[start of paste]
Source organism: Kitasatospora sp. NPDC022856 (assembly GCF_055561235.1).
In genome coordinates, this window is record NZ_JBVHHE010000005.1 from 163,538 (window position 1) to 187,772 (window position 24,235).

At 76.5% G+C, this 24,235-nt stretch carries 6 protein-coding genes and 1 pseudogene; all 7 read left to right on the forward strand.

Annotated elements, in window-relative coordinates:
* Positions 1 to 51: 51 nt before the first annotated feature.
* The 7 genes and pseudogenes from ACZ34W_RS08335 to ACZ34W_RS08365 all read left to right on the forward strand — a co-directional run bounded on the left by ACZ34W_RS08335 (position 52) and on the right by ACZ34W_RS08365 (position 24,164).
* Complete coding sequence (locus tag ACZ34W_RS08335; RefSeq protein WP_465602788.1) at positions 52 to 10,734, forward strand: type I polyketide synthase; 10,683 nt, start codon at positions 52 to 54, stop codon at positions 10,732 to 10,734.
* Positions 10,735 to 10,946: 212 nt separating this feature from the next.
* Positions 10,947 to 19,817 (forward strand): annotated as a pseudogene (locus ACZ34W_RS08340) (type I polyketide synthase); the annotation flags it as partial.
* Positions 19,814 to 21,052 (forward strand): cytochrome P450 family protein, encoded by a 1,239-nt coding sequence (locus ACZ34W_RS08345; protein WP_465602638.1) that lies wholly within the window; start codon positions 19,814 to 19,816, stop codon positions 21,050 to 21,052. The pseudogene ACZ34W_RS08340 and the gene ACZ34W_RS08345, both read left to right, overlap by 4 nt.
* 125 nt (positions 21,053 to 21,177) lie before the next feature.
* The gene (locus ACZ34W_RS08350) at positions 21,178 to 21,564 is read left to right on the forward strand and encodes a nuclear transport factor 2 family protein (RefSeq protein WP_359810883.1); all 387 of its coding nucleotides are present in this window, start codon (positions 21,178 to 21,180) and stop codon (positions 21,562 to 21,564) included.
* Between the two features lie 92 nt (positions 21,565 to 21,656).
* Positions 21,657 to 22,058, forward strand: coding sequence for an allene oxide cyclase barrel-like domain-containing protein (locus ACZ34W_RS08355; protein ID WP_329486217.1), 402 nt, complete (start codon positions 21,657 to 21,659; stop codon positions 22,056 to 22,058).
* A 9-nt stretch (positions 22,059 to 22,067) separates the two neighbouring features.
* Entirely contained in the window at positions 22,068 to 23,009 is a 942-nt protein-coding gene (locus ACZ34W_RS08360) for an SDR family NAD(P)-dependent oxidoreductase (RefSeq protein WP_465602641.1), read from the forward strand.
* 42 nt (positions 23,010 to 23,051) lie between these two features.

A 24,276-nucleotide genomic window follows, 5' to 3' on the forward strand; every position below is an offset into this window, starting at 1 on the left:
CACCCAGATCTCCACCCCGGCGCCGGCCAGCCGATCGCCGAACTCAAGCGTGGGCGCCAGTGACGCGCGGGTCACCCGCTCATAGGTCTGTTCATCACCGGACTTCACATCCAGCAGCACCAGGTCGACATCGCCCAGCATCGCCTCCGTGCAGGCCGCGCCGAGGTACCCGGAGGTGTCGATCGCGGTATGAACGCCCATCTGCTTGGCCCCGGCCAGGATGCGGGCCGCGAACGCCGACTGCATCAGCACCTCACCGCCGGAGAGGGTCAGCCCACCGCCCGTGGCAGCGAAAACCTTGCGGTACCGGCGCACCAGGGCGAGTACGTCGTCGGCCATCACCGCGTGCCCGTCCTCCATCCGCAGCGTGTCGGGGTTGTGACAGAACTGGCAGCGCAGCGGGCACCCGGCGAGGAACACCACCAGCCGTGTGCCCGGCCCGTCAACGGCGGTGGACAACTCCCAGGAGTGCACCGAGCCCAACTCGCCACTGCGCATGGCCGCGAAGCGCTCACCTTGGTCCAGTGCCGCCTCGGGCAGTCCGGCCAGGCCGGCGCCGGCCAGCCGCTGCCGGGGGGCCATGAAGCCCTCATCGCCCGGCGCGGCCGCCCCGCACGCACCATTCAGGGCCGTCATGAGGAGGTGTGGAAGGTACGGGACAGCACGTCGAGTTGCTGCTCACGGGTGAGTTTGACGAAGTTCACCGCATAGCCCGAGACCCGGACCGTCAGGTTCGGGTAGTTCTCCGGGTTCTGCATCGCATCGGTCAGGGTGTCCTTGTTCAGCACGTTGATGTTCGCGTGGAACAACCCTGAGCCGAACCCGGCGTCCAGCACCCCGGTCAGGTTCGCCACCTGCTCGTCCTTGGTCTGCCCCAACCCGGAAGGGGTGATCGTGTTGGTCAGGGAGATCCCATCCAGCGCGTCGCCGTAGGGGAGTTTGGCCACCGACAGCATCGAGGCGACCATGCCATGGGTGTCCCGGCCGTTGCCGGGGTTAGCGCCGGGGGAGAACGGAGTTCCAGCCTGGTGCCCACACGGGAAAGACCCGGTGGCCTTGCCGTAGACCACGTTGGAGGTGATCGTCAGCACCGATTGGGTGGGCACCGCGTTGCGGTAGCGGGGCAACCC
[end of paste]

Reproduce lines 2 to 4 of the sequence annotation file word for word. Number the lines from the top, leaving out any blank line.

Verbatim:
In genome coordinates, this window is record NZ_JBVHHE010000005.1 from 163,538 (window position 1) to 187,772 (window position 24,235).

At 76.5% G+C, this 24,235-nt stretch carries 6 protein-coding genes and 1 pseudogene; all 7 read left to right on the forward strand.

Annotated elements, in window-relative coordinates: